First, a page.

Dr. M, Integrated Mobile Healthcare Technology
KAIST has launched the ‘Dr. M’ project which contains various studies on mobile healthcare technology and established a 'Dr. M' testbed in the KI building to demonstrate the research results collectively and find future research topics.
The ‘Dr. M’ project is a research project to implement mobile healthcare systems and analyze bio-signals collected through diverse smart sensors as well as innovate healthcare technology which can be applied to our daily lives. These include various sensor technologies, low-power communication technology, IoT technology, big data technology, and technologies for analyzing and predicting diseases.
Sensor technologies to detect bio-signals and provide individual genetic information are being studied. The sensors provide health information on our daily lives and users’ activity patterns. Health-related information is collected efficiently via wireless sensor network and the internet, and is then analyzed by the 'Dr. M' system. The mobile healthcare systems use the accumulated genetic information to make personalized telemedicine and healthcare service possible.
KAIST researchers launched 28 unique projects as part of the Dr. M project last year and established a testbed on the first floor of the KI building in August to demonstrate their research outcomes effectively. The Dr. M testbed consists of display parts to introduce individual technology and demonstration parts to introduce a service scenario for homes and hospitals. Sensor technologies include Smart Belt, Stick-on, an ECG patch system, optical/electric chemical hybrid biosensor patches, and non-invasive bio-signal detecting radar sensors. There are also communication networks and platforms for low-power communication.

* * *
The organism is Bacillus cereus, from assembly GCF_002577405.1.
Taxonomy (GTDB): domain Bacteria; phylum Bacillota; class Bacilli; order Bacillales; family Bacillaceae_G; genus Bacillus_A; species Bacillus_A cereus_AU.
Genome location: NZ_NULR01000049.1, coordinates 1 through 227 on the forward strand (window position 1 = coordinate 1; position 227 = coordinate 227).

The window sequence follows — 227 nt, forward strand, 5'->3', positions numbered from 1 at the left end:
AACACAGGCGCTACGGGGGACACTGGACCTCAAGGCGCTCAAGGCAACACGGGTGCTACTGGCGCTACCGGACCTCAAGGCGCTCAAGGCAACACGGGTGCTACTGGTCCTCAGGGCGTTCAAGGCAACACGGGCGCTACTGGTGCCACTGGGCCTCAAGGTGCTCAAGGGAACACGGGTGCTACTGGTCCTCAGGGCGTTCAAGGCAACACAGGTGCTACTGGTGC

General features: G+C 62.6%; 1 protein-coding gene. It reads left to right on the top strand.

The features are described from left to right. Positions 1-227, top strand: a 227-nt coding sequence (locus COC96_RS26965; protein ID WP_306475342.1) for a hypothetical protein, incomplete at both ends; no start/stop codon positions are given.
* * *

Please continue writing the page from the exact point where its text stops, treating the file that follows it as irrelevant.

Cyber telemedicine systems were established in homes and hospitals within the testbed so that users are remotely connected with doctors at hospitals and can receive medical service in a convenient manner based on information collected from their daily lives. 'Dr. M' researchers are demonstrating a service scenario showing that they can collect and store information not only about sleeping, weight management, and blood pressure but also about heart rates and body temperature through non-contact measurement in homes. When users receive telemedicine service from doctors who are located at hospitals, they can share their information with the doctors and receive feedback about their health information.
The monitoring system also monitors bio-data in real time through health and medical systems so that it can swiftly handle emergency situations changing in real time. Data can be gathered from a diverse range of devices and service can be provided with EagleEye, a user integrated application through the Oliot platform, which handles and shares the data. EagleEye monitors bio-signal data in real time when users who agreed to provide information in advance have bio-signal sensors and can handle emergency situations immediately.
'Dr. M' users can conveniently receive various healthcare services from medical doctors who will be able to analyze conditions of first-aid patients, chronic patients, and elderly patients while providing accurate diagnoses without having to be in the same physical location.
Prof. Hong, Songcheol
2015-2 KAIST Matrix